FTSE ASEA Pan African Index4.33%3.16%
JSE All Share-4.31%-2.21%
NSE All Share (NGSE)24.41%13.84%
DSEI (Tanzania)-1.20%-0.82%
ALSIUG (Uganda)-0.11%-1.46%

The US stock market closed the week in the green zone, boosted by optimism surrounding AI applications and a surge in chipmaker demand, with heavyweight technology stocks leading the charge.

The European stock closed the week on a downward trajectory, as investors grappled with concerns over central bank interest rate cuts, with the focus being on the upcoming European Central Bank’s policy meeting.

The Asian stock market closed the week in the red zone, weighed down by slowing Chinese economic growth and fading hopes for early U.S. rate cuts.

Week’s Highlights

  • December revenues reached KES 1,089.52 billion, marking a remarkable 23.85% increase from the previous month, but below the monthly prorated target by 15.25%. Expenses exceeded revenue collections by KES 352 billion, signalling a fiscal deficit of 32.33%, which was financed through external and internal borrowing by 22% and 78%, respectively.
  • The IMF Board approved a $684.7 million disbursement to Kenya, providing immediate financial support and recognizing progress under its economic reform program. This disbursement includes $624.5 million under the Extended Fund Facility and Extended Credit Facility (EFF/ECF) arrangements, with an increased access of $310.6 million. It also includes $60.2 million under the Resilience and Sustainability Facility (RSF). This brings total disbursements under the EFF/ECF to $2.6 billion. However, the IMF-backed revenue measures, aiming to generate an additional KES 806 billion over three years, face potential legal challenges in the form of court battles surrounding the proposed tax policies.
  • Kenya received a $210 million boost from the Trade and Development Bank in the form of syndicated loans, providing temporary relief ahead of a significant Eurobond repayment in June. It still expects additional financial support from the Pan-African lender in the near future.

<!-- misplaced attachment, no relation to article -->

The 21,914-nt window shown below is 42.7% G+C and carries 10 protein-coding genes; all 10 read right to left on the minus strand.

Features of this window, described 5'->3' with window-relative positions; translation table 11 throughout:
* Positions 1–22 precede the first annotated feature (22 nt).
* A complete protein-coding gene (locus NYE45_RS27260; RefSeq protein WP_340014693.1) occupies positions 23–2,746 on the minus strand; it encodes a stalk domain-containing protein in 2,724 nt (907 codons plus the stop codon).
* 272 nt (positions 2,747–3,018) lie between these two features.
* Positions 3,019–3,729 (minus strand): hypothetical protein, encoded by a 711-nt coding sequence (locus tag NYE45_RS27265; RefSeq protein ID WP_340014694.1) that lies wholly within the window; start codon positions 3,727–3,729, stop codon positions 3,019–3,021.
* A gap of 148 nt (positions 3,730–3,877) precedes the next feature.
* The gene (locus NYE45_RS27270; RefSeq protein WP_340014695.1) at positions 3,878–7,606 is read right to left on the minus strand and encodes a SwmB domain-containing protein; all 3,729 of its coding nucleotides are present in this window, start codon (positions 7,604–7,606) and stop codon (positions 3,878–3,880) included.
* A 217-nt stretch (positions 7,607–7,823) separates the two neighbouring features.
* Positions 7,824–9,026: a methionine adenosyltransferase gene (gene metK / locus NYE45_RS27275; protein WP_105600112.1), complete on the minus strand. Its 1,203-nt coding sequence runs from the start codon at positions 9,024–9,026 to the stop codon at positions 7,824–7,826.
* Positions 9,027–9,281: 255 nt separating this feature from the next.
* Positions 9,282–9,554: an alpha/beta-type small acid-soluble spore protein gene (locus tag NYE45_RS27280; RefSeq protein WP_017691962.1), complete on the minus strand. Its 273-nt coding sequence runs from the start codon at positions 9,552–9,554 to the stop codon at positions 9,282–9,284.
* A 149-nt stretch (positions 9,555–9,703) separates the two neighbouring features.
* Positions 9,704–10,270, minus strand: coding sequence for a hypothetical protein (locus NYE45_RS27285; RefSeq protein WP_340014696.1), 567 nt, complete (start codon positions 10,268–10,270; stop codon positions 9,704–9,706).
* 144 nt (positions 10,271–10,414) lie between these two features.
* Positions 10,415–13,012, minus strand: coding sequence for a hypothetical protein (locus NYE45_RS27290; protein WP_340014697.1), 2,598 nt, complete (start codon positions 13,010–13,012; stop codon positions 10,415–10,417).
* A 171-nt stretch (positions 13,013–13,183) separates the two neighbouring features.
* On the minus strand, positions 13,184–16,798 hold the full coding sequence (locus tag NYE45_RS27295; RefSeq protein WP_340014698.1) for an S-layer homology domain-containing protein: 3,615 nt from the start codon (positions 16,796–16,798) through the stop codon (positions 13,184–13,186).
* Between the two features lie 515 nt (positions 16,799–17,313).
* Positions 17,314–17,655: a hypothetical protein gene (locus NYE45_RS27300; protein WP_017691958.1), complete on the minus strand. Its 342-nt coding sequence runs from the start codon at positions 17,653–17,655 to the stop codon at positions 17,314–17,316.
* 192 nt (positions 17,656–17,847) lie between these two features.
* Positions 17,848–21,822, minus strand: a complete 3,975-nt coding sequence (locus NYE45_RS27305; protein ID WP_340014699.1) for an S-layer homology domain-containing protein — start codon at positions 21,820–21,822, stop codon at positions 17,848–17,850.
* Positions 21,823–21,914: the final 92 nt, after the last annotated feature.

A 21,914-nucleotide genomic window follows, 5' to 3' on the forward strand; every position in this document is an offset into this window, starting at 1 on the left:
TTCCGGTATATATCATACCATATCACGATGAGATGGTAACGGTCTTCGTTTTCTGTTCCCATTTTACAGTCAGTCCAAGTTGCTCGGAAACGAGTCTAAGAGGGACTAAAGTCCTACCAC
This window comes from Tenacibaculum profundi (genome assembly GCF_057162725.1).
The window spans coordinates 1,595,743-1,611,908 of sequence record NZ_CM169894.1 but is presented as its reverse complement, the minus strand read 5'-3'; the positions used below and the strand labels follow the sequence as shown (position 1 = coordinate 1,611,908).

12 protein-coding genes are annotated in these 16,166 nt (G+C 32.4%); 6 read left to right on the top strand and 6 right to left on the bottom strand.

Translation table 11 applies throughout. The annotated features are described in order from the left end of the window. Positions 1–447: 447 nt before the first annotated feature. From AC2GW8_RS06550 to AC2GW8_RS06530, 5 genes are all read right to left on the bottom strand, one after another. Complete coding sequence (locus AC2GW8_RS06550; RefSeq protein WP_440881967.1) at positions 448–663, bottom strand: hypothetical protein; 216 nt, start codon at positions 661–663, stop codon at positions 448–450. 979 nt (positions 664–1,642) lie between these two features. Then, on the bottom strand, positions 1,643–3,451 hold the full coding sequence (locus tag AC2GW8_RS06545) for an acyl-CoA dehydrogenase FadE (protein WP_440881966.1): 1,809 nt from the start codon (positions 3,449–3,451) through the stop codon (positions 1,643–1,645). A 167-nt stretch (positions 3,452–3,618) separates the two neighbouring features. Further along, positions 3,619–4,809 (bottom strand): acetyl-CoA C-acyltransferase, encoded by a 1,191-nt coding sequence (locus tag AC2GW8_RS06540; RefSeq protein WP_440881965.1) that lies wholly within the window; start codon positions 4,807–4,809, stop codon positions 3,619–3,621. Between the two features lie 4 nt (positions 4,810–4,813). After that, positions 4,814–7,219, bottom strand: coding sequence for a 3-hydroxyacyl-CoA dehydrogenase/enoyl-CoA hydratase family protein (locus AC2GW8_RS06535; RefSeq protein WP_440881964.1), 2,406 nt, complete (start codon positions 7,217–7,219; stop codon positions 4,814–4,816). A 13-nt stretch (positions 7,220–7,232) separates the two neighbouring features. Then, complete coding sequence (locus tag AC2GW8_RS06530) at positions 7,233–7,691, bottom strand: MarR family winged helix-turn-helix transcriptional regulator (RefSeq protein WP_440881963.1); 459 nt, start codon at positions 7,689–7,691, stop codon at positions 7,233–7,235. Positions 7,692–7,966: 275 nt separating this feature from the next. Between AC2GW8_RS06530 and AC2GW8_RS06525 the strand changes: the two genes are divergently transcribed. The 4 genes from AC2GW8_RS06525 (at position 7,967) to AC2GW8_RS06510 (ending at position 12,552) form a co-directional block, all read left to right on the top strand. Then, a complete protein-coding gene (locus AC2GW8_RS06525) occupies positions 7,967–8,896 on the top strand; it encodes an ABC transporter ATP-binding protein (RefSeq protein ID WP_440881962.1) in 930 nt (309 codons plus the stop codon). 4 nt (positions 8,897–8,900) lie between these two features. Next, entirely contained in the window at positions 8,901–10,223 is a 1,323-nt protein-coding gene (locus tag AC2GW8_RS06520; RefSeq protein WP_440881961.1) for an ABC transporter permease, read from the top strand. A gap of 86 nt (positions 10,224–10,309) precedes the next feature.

• Heri Holdings acquired Nova Academies Tatu City Property Limited in a KES 6 billion deal, expanding its reach in the education sector. The acquisition, approved by the Competition Authority of Kenya, involves key assets like buildings, land and related infrastructure for seven Nova Pioneer schools across Kenya. This strategic move aligns with Heri Holdings’ goal to diversify its investments and is expected to lead to further upgrades and expansion of the acquired facilities.
  • Vodafone and Microsoft announced a 10-year partnership aiming to revolutionize the digital experience for over 300 million businesses and consumers across Europe and Africa. The collaboration will leverage cutting-edge generative AI, advanced cloud technologies and robust digital services to create seamless and personalized experiences. The partnership will see M-Pesa migrate to Azure and unlock new cloud-powered applications.
  • Flydubai inaugurated direct flights to Mombasa, marking the first air link between the United Arab Emirates and Kenya. Kenya’s open skies policy played a pivotal role in this historic launch, paving way for convenient travel options and unlocking a world of possibilities for tourism, trade and investment between the two regions.
  • China’s GDP grew 5.2% year-on-year in Q4 2023, up from 4.9% in Q3, but below market expectations of 5.3%. This was primarily due to an increase in industrial production. Unemployment also rose slightly, but retail sales decreased, recording their weakest growth in three months. For the full year, the economy expanded 5.2%, meeting the government’s target and marking a rebound from 2022’s 3.0% growth. However, this remains the slowest annual pace since 1990, highlighting challenges from the property slump, weak consumption, and global headwinds.
  • UK inflation increased to 4.0% in December, exceeding forecasts of 3.8% and marking the first hike since February. Alcohol and tobacco led the charge, with prices rising 12.9% year-on-year due to tax hikes, and recreation and culture costs rising 5.7%. Clothing, footwear, furniture and communication also increased. However, food and non-alcoholic beverages, health, restaurants and hotels, and transport decreased. On a monthly basis, the CPI rose 0.4%, while the core CPI, excluding volatile components, rose 0.6%.